American Crystal union workers reject company contract


Mon, Jun 25, 2012 - Page 15

Locked-out union employees at American Crystal Sugar Co rejected the company’s contract proposal for a third time on Saturday in a dispute that focuses on seniority and job security.

The union announced that 63 percent of its members voted against the latest offer. Union employees said Crystal was out to break the union, while the company has said it offered a good contract with substantial increases in wages and benefits.

In a statement posted on American Crystal’s contract talks Web site, the company said it was “disappointed” in the union’s rejection, but that it “stands by our final offer.”

The labor dispute is the company’s first in 30 years.

The union said on Saturday that 82 percent of the 1,300 union members who have been out of work for nearly a year took part in the vote. The firm has said it will continue to operate with replacement workers.

American Crystal is the largest sugar beet processor in the country, with plants in North Dakota, Minnesota and Iowa. It is a cooperative owned by beet farmers.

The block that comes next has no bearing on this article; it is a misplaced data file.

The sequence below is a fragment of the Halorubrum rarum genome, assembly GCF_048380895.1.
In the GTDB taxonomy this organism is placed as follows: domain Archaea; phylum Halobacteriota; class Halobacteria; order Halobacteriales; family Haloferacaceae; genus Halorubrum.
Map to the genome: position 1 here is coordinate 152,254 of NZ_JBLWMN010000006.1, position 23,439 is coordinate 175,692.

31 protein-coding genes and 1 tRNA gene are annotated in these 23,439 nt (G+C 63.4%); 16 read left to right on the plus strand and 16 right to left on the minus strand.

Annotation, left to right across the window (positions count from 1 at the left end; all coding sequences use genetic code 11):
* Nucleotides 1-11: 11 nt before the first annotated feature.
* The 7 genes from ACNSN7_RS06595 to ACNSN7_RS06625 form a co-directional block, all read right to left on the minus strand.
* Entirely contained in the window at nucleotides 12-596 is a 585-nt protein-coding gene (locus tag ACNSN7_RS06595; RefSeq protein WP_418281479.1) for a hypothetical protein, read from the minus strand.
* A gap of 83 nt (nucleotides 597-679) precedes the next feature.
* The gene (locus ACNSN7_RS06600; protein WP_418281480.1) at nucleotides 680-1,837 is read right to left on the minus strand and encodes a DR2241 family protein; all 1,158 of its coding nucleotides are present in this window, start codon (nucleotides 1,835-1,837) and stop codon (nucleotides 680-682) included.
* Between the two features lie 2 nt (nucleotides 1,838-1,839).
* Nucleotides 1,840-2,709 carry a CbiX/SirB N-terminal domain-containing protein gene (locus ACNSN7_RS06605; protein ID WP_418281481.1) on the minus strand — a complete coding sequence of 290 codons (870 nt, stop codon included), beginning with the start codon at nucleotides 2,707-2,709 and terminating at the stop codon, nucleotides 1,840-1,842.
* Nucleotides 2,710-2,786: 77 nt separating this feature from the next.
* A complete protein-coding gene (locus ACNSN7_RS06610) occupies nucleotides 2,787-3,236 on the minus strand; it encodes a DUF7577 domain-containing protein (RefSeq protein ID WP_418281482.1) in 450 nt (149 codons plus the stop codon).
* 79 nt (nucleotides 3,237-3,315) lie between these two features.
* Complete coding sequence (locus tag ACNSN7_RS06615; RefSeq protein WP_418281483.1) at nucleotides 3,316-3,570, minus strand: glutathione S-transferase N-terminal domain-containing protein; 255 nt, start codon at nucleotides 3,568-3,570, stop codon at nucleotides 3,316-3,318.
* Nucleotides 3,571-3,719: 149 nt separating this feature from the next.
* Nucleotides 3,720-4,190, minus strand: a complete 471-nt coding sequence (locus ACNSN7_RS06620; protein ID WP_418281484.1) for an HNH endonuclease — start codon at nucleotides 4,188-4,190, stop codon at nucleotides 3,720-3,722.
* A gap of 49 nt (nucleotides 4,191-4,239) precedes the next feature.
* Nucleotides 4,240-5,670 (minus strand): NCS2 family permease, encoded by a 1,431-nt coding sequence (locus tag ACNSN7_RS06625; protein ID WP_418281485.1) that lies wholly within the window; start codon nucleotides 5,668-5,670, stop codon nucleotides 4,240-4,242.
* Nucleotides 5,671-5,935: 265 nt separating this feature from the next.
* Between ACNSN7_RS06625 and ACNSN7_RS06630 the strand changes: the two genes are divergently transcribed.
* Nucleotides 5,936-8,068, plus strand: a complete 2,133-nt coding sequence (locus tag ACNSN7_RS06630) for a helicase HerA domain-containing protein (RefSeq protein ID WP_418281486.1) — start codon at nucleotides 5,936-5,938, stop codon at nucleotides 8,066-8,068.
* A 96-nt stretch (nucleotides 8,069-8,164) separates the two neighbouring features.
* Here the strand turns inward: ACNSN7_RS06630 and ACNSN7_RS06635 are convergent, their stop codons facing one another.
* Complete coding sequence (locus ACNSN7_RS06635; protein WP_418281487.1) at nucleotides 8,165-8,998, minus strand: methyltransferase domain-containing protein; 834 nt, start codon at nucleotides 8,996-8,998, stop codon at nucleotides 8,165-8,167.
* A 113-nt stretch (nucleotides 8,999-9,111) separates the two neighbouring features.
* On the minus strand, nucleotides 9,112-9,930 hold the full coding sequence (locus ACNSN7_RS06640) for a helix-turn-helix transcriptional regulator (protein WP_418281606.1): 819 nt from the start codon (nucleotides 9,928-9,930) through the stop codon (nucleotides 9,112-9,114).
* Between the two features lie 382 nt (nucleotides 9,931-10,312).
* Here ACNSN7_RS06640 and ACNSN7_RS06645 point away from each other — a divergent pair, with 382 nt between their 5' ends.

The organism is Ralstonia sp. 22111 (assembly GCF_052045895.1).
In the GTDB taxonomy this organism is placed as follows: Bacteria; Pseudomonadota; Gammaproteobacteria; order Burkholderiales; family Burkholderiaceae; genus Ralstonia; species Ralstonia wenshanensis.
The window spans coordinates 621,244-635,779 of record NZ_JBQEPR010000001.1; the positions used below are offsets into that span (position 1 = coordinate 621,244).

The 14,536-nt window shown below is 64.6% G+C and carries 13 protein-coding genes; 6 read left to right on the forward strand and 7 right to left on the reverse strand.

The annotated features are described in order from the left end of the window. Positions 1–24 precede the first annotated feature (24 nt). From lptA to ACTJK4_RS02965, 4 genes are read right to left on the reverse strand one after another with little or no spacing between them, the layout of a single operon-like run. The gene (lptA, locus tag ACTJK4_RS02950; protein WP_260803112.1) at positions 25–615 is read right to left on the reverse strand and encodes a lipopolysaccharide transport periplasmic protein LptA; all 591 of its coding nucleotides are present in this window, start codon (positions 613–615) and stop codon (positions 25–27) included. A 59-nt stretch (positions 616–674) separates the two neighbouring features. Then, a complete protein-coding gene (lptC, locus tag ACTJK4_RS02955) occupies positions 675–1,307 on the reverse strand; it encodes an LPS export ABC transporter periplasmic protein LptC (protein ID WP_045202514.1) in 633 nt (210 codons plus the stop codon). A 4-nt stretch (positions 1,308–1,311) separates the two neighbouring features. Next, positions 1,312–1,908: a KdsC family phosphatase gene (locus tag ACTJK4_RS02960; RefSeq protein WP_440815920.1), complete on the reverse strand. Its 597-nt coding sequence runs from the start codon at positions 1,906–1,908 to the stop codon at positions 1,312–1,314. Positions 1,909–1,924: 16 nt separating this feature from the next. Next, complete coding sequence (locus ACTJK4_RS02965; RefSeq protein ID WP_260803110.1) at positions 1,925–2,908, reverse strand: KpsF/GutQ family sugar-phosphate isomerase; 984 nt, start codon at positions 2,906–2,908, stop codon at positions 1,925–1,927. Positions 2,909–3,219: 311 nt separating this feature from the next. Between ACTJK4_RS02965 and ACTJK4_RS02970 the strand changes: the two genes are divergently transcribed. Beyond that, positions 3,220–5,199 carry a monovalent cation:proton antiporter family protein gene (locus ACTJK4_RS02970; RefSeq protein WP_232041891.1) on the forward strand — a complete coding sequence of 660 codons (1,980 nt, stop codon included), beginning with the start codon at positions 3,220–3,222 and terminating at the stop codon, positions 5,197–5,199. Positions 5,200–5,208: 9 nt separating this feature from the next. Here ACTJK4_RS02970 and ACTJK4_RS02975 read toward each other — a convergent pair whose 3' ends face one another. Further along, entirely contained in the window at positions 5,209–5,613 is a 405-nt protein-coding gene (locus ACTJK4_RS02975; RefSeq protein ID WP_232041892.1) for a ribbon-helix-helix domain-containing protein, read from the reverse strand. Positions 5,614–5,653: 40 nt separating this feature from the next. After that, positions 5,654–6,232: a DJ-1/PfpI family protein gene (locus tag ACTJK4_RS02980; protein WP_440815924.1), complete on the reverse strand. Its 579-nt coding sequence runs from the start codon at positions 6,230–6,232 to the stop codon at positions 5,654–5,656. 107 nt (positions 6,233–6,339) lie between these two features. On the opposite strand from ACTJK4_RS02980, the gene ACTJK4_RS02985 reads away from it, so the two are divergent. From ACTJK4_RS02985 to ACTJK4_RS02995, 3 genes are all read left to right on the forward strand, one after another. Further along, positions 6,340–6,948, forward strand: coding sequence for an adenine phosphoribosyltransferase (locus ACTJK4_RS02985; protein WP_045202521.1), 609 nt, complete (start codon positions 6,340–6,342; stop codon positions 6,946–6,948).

The company’s original offer included a 17 percent wage increase over five years — which is now closer to 14 percent because the contract had a deadline — and increased pension, leave and vacation benefits. The union continued to demand wage and pension increases “significantly above” the final offer, company officials have said.

The union’s first vote, held before the lockout, turned down the contract with a 96 percent “no” vote. The second vote in November last year was 90 percent against the deal.

After the last negotiating session on June 8, the union said that its principal objections revolve around healthcare, drug testing, seniority and qualifications for promotions. The union said the company made it clear in that meeting it was not willing to compromise on any issue. Fearing a strike in the middle of processing season, the company locked out workers on Aug. 1 last year and hired replacements.

Company officials expect the plants to ramp up production in mid-August, earlier than normal because of a large sugar crop.